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Home Forums Evidence for Biblical miracles Naturalistic vs. spectacular supernatural Reply To: Naturalistic vs. spectacular supernatural

  • Deborah Hurn

    Member
    April 25, 2021 at 10:34 am

    Up ^^ the thread is a comment about the Jordan River crossing. It is commonly accepted to have been caused by an earthquake in the Jordan Valley (the Rift Valley) which caused a landslide near Tall Damiyah (Adam) that temporarily blocked the flow of the river. High dunes of unstable Lisan marl line the Jordan riverbed up to a kilometre’s width from Tall Damiya southward. The best place for a total blockage of the river would be about 25 km north of Israel’s camp where the dunes come within 30m on either side of the river bed.

    I should practise due diligence and look up the BAR article referenced below, but I trust the author of this article in Christianity Today (Kevin Miller) to have cited Bryant Wood who in turn quotes Amos Nur regarding the frequency of earthquake-induced landslides that block the Jordan River:

    [51] “In an intriguing article in Biblical Archaeological Review, he [Bryant Wood] cites Stanford University geophysicist Amos Nur, who documents a 1927 earthquake and mudslide in this century “that cut off the flow of the Jordan.” Nur adds: “Such cutoffs, typically lasting one to two days, have also been recorded in A.D. 1906, 1834, 1546, 1267, and 1160.” In the 1927 quake, writes Wood, “a section of a cliff 150 feet high collapsed into the Jordan near the ford at Damiya, [Adam], blocking the river for some 21 hrs.” Perhaps, he suggests, the collapse of Jericho’s walls resulted from an after-shock to the earthquake that blocked the Jordan River and allowed the Israelites to cross into Canaan.”

    Miller, Kevin D. “Did the Exodus Never Happen? How Two Egyptologists Are Countering Scholars Who Want to Turn the Old Testament into Myth.” Christianity Today 42, no. 10 (September 7, 1998): 44–51. 

    Here is the account of the Jordan River crossing in the book of Joshua. Notice it doesn’t mention the cause (earthquake and landslide), only the effect, which is strangely described in terms of the water “rising up in a single heap” and not in terms of the dam of marl that held the water back.

    Josh 3:15-17 NRSV
    (15) Now the Jordan overflows all its banks throughout the time of harvest. So when those who bore the ark had come to the Jordan, and the feet of the priests bearing the ark were dipped in the edge of the water,
    (16) the waters flowing from above stood still, rising up in a single heap far off at Adam, the city that is beside Zarethan, while those flowing toward the sea of the Arabah, the Dead Sea, were wholly cut off. Then the people crossed over opposite Jericho.
    (17) While all Israel were crossing over on dry ground, the priests who bore the ark of the covenant of the LORD stood on dry ground in the middle of the Jordan, until the entire nation finished crossing over the Jordan.

    Note Joshua’s direct and unqualified comparison of the Red Sea and Jordan crossings:

    Jos 4:23 JPS [Joshua] For the LORD your God dried up the waters of Jordan from before you, until ye were passed over, as the LORD your God did to the Red Sea, which He dried up from before us, until we were passed over...

    Note also how Joshua’s description of the Jordan waters “rising up in a single heap” (Josh 3:16) is similar to the Psalmist’s description of the water in the Red Sea crossing which God made to “stand like a heap”:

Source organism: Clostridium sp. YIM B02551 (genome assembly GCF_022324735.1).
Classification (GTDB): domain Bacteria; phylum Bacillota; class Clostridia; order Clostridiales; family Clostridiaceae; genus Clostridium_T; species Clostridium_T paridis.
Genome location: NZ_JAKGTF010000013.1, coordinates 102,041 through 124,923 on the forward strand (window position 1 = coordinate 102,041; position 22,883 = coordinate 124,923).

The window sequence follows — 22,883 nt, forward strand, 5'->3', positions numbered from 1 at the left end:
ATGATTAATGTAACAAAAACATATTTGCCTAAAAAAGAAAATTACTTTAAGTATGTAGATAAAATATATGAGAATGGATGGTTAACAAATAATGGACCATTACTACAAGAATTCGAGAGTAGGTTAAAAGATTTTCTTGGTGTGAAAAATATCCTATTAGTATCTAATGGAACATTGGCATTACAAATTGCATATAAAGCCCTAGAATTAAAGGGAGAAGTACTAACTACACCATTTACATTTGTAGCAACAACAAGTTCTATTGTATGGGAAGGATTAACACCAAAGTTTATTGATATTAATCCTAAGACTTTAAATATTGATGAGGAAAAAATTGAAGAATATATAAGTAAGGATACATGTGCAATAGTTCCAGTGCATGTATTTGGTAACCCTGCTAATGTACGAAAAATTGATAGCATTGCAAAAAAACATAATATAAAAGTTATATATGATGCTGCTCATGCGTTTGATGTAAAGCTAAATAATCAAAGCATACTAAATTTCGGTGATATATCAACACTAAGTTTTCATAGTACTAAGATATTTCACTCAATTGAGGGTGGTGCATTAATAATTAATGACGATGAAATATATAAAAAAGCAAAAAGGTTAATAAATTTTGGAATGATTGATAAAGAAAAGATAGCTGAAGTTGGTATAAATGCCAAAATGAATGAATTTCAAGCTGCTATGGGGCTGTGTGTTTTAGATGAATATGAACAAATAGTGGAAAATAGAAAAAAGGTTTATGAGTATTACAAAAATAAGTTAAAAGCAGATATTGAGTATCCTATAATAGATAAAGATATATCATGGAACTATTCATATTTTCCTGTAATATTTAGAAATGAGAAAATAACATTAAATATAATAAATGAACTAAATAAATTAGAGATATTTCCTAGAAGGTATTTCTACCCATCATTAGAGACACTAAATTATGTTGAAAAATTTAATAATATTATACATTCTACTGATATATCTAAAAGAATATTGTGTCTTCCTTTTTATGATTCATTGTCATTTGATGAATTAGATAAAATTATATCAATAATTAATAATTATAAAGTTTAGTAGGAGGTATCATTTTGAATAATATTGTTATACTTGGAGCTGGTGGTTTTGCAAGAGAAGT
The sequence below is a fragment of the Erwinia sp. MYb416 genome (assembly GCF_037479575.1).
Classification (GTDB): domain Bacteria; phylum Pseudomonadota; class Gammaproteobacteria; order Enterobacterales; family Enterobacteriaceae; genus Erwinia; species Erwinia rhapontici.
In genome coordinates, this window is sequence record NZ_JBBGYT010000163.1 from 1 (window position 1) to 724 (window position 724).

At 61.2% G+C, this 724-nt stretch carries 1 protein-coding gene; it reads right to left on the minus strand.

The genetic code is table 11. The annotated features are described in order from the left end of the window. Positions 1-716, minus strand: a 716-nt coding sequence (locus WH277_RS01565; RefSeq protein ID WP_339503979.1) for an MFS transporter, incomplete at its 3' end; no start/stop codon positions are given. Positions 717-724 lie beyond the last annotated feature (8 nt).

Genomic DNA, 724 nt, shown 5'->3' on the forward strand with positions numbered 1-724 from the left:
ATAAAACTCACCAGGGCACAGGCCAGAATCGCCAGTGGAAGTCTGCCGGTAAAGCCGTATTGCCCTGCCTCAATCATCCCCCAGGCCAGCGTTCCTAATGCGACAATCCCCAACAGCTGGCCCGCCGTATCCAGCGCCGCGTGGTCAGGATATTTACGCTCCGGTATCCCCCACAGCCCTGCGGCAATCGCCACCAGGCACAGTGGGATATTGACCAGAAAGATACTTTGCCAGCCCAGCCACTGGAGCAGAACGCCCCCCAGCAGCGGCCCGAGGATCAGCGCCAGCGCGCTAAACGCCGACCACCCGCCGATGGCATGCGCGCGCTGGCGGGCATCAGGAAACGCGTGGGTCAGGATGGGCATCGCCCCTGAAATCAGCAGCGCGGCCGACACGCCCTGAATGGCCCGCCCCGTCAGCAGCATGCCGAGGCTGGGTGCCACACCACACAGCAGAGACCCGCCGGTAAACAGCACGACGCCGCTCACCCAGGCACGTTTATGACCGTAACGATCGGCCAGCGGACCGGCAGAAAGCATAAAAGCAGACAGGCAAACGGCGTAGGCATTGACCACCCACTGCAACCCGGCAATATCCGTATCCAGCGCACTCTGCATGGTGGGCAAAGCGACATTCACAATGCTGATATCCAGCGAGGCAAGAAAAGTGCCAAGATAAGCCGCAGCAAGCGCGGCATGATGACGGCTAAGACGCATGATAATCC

Psa 78:13 NRSV
    (13) He divided the sea and let them pass through it, and made the waters stand like a heap.

    Where am I going with this? Only to point out that we have two perfectly timed water-crossings that are compared and equated in both narrative and psalms. So why don’t we hear more about the Jordan River crossing? Because we know the likely mechanism. Also, no chariots were involved, no one died, so there was less drama 😉

    Only Psalm 114 makes the role of the earthquake explicit. Here the Red Sea and Jordan River crossings are described in parallel and chiasm (as per the A, B, C, B’ A’ in the text below), almost as if they happened in the same way. Now, we know the two crossings had different ‘natural’ causes (Red Sea: “wind”, Jordan River: earthquake-landslide) but the psalmist attributes both to earthquake:

    Psa 114:1-8 NRSV
    (1) When Israel went out from Egypt, the house of Jacob from a people of strange language,
    (2) Judah became God's sanctuary, Israel his dominion.
    ..A (3) The sea looked and fled; Jordan turned back.
    ...B (4) The mountains skipped like rams, the hills like lambs.
    .....C (5) Why is it, O sea, that you flee? O Jordan, that you turn back?
    ...B'(6) O mountains, that you skip like rams? O hills, like lambs?
    ..A'(7) Tremble, O earth, at the presence of the LORD, at the presence of the God of Jacob,
    (8) who turns the rock into a pool of water, the flint into a spring of water.

    Perhaps an earthquake was indeed somehow involved with the Red Sea crossing, though this is not hinted at in the narrative. The verbs are interesting too, but this post is long enough.

    Finally, in the ‘drying up’ of the Jordan I see a hint that the ‘drying up’ of the Red Sea was also asymmetrical (i.e. the N side was driven up the isthmus, while the S side stayed in the lake-basin). When the landslide dam in the Jordan River was finally filled and then breached, the water came rushing back (this is just assumed in the narrative). So also for the Red Sea: when the wind stopped, the water held in place up the isthmus came rushing back (this is explicit in the narrative).